Biodiversity hotspot celebrated

Warren HatelyAugusta Margaret River Times
Editor David Novy with the new book about Augusta.
Camera IconEditor David Novy with the new book about Augusta.

A long-awaited book celebrating Augusta’s version of Kings Park and the battle it took to save it is now ready for readers.

Titled Augusta’s Kings Park, the new book released last month details the seaside hamlet’s much-loved Donovan Street bushland.

Editor and book proponent David Novy said the project came together after recent detailed environmental assessment of the sprawling 80ha site.

“Considering we’d had an environmental survey done of the entire place by eminent scientists, I thought it’d be worth putting into book form,” he said.

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Many people visited Donovan Street without knowing its biodiversity or the community campaign to save it when the WA Government development agency LandCorp sought to reclaim the site in 1994, he said.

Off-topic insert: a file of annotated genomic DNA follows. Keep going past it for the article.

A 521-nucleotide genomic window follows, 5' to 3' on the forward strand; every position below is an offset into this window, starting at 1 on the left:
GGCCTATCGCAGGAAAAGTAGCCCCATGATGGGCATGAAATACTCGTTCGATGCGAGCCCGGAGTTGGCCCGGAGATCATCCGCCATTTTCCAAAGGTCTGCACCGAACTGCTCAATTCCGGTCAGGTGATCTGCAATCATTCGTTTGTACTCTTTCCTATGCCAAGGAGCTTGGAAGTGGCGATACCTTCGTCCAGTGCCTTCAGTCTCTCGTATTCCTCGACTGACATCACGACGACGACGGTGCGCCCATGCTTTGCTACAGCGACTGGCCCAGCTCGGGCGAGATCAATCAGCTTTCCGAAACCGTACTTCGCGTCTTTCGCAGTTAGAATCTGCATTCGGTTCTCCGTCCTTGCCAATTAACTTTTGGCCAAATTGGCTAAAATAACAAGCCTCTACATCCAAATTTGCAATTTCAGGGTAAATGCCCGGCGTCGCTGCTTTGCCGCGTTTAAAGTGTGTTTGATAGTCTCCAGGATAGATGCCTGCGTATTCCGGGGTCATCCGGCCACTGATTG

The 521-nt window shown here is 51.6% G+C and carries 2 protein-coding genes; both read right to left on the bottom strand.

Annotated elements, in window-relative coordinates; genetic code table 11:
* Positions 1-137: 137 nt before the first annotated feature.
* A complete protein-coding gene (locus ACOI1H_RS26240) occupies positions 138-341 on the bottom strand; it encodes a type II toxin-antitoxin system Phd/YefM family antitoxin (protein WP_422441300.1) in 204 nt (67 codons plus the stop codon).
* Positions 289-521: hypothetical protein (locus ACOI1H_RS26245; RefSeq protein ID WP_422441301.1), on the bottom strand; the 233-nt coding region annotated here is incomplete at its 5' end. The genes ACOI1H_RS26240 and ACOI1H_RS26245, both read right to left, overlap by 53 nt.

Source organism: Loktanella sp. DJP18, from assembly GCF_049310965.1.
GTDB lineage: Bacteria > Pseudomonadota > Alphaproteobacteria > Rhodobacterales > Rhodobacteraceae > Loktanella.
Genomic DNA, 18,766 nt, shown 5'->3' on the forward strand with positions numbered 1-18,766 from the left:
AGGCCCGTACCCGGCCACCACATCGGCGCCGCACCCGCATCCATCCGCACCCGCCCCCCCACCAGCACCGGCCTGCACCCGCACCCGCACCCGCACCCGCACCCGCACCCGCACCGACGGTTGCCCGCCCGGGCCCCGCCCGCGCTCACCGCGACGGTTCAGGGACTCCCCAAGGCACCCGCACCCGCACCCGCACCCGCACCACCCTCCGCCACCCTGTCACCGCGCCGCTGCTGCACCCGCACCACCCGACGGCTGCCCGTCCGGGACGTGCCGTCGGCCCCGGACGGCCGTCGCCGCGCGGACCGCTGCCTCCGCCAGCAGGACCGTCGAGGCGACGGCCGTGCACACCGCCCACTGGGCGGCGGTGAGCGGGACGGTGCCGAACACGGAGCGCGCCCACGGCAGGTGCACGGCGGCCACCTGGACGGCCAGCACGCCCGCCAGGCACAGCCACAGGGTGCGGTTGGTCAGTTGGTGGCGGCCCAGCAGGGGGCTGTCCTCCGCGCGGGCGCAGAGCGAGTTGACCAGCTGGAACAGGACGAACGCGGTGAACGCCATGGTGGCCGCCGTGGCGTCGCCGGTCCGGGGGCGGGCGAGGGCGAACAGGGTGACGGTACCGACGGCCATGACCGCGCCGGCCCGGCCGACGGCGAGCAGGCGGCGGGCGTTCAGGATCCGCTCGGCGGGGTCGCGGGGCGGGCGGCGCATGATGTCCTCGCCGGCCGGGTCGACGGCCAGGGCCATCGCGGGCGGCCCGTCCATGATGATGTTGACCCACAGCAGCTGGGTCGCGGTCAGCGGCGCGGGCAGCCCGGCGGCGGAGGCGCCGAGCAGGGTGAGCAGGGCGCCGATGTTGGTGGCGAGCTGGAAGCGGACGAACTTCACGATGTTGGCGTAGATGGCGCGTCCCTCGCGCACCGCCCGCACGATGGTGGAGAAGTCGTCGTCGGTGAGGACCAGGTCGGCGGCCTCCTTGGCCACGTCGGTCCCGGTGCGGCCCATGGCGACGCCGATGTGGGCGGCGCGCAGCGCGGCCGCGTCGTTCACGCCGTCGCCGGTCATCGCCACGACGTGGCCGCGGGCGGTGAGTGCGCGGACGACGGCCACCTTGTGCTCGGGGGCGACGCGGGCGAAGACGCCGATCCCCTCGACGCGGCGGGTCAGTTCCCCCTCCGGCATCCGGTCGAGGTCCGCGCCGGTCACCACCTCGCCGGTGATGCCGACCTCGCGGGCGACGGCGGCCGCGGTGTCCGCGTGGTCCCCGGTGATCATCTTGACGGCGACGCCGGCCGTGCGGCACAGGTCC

“A lot of people go walking through there and it’s a very diverse environment,” Mr Novy said.

Emeritus Professor Don Bradshaw and wife Felicity, of the Environmental Research Group Augusta, were closely involved in the project, and helped with the publication as well as the scientific assessment. The 190-page book with 17 contributors is “full of anecdotal and detailed factual information about an important piece of Augusta’s biodiversity”, according to the book’s publicity.

Augusta’s Kings Park is available from the Margaret River Bookshop, the Lions Bookshop and Maggie’s Place in Augusta, as well as Shire of Augusta-Margaret River offices for a gold-coin donation.

The book project will also trigger a celebration of Augusta next October, with Augusta’s first biodiversity festival planned.

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